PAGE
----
The main principle of political and managerial accountability in EU is transparency. It means that the EU announces all its decision and policy making processes which have a great impact on the EU and its community. Thus, Harlow criticizes recent policies of the EU stating that “it follows an unorthodox idea of accountability, focused on the policy-making process. It pays minimal attention to the more traditional obligation of government to render an account of its doings. And there is almost no reference in the White Paper to classical definitions of responsibility and accountability as recognised within the democratic systems of government of the Member States” (Harlow (b) 2002). The EU needs to build accountable governments and public agencies.
The dramatic public discontent with politicians and political organizations comes from a generalized feeling that governments are not accountable. More often than not this perception is rooted in reality since institutions of horizontal accountability are extremely weak or non-existent. In developed democracies, vertical accountability is ensured by constituencies, and by competition for resources between various levels of government. Legislative bodies and the judiciary provide formal horizontal accountability, but NGOs, interest groups and strong, impartial media also bring an essential contribution to informal horizontal accountability.”The principles of openness, transparency and accountability…. are at the heart of democracy and are the very instruments allowing it to function properly. Openness and transparency imply that the decision-making process, at all levels, is as accessible and accountable as possible to the general public” (cited Harlow (b) 2002).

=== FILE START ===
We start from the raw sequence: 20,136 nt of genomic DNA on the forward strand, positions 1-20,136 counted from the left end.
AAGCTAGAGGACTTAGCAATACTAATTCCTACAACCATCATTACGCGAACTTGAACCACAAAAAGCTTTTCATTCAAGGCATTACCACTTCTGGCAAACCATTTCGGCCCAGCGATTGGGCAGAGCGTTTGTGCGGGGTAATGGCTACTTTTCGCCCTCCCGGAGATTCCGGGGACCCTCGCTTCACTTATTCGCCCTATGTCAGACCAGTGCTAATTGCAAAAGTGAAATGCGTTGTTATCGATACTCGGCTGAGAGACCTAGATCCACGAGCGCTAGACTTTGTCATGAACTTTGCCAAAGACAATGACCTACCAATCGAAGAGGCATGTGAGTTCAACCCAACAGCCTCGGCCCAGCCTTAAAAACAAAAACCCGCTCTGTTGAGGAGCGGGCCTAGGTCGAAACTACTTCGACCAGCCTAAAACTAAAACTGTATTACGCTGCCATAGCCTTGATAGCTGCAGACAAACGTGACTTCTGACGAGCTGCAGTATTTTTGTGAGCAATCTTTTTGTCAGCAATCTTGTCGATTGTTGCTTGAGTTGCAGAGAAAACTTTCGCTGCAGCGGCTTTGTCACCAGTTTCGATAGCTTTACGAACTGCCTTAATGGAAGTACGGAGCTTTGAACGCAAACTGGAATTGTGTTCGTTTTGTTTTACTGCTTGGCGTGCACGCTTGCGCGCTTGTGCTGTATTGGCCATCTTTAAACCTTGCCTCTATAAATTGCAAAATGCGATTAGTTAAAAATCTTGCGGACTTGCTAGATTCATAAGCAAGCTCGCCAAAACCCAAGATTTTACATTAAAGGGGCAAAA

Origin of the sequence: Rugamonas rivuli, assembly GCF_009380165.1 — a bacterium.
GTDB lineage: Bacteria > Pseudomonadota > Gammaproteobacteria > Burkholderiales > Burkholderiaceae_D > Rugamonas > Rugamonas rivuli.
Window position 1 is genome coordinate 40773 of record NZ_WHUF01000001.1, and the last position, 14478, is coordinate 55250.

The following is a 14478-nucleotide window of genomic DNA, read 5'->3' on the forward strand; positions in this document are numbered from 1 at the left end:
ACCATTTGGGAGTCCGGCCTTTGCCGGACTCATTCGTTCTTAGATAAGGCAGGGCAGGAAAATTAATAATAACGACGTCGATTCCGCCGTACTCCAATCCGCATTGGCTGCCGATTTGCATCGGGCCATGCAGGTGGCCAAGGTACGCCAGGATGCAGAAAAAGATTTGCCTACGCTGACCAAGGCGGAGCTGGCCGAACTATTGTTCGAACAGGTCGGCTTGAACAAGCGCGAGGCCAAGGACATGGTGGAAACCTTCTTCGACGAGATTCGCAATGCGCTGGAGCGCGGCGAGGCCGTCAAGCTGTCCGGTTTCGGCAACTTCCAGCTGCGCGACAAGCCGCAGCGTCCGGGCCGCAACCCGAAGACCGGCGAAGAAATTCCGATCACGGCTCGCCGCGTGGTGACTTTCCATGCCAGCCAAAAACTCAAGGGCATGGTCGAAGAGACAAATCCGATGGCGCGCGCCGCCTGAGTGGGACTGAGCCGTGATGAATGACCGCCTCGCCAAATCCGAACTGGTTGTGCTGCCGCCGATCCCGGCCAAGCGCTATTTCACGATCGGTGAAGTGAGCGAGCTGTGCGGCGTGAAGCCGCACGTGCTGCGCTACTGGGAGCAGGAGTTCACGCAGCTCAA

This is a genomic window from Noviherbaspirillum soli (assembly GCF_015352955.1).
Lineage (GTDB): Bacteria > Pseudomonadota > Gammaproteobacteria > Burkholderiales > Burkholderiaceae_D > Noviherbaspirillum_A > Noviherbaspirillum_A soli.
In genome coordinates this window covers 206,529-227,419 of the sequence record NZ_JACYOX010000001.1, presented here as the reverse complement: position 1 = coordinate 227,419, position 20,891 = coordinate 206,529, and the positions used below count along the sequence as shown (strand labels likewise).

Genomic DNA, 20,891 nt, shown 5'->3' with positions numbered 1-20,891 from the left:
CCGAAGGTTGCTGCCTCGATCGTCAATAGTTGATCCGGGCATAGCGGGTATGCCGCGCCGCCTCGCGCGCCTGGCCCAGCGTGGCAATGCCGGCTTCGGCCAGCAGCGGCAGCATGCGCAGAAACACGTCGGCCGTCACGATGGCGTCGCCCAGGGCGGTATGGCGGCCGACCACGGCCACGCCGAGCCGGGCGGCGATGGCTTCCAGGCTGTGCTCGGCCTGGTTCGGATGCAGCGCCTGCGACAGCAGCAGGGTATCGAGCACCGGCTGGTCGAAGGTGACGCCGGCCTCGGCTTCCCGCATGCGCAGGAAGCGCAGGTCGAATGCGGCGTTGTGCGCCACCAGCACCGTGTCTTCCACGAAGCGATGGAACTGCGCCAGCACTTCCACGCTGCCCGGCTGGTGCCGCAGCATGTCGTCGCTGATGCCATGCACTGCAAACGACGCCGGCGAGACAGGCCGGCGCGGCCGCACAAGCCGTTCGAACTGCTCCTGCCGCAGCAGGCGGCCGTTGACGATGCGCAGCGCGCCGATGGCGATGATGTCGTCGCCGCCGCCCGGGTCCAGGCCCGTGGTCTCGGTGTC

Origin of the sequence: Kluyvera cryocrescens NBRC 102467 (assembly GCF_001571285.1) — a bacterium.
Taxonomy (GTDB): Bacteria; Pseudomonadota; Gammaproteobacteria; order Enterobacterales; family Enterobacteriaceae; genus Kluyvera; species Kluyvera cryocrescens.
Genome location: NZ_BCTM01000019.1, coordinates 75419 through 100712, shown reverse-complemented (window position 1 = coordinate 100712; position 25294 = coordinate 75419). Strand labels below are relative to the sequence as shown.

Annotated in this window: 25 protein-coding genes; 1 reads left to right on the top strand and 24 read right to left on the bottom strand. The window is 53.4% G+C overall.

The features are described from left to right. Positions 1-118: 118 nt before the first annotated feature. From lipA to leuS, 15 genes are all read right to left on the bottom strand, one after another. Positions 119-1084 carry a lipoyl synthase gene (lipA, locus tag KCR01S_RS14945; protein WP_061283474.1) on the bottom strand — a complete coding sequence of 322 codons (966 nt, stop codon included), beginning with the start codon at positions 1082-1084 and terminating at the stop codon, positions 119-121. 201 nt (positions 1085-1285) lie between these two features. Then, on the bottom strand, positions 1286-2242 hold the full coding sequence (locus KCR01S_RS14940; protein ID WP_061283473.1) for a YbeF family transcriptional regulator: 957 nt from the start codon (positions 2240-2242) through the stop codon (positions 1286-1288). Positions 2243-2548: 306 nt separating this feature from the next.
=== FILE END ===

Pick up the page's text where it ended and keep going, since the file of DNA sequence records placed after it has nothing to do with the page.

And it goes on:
The main problem of political accountability is that: “the European Union, the elemental notion of democratic accountability in the sense of a process by which a government has to present itself at regular intervals for election, and can be ousted by the electorate 15, can be quickly passed over. At EU level, governments are not elected” (Harlow 2002). Both subjective and objective estimates of corruption and accountability show the EU is falling into the bottom half of the scale. The ‘Area of freedom, security and justice’ has shown an extraordinary build-up of structures and activities as a reaction to perceived transnational threats to internal security; the outcome was the proposed common structures and measures at the European level, of which there have been quite a few over the past ten years (Democracy and Accountability 82).